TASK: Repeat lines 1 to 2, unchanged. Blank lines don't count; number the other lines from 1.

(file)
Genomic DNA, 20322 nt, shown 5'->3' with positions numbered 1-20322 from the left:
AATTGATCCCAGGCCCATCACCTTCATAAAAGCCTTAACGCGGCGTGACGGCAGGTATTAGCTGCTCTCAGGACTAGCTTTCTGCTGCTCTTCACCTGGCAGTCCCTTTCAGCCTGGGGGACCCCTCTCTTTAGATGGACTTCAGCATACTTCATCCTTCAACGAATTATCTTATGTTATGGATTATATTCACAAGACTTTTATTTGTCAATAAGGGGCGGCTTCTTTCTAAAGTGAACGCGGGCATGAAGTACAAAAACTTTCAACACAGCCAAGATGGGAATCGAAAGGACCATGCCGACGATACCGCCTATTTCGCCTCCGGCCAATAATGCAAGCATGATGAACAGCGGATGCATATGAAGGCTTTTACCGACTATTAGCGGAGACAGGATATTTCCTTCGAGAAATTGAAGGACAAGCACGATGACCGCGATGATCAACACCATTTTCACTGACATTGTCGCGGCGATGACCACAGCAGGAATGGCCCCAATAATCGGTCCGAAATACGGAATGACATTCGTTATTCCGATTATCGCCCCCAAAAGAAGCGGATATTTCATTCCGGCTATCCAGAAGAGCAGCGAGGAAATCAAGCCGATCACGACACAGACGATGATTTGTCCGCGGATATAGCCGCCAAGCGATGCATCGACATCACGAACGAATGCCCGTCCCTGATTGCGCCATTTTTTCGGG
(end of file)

Genomic DNA, 20322 nt, shown 5'->3' with positions numbered 1-20322 from the left:
AATTGATCCCAGGCCCATCACCTTCATAAAAGCCTTAACGCGGCGTGACGGCAGGTATTAGCTGCTCTCAGGACTAGCTTTCTGCTGCTCTTCACCTGGCAGTCCCTTTCAGCCTGGGGGACCCCTCTCTTTAGATGGACTTCAGCATACTTCATCCTTCAACGAATTATCTTATGTTATGGATTATATTCACAAGACTTTTATTTGTCAATAAGGGGCGGCTTCTTTCTAAAGTGAACGCGGGCATGAAGTACAAAAACTTTCAACACAGCCAAGATGGGAATCGAAAGGACCATGCCGACGATACCGCCTATTTCGCCTCCGGCCAATAATGCAAGCATGATGAACAGCGGATGCATATGAAGGCTTTTACCGACTATTAGCGGAGACAGGATATTTCCTTCGAGAAATTGAAGGACAAGCACGATGACCGCGATGATCAACACCATTTTCACTGACATTGTCGCGGCGATGACCACAGCAGGAATGGCCCCAATAATCGGTCCGAAATACGGAATGACATTCGTTATTCCGATTATCGCCCCCAAAAGAAGCGGATATTTCATTCCGGCTATCCAGAAGAGCAGCGAGGAAATCAAGCCGATCACGACACAGACGATGATTTGTCCGCGGATATAGCCGCCAAGCGATGCATCGACATCACGAACGAATGCCCGTCCCTGATTGCGCCATTTTTTCGGG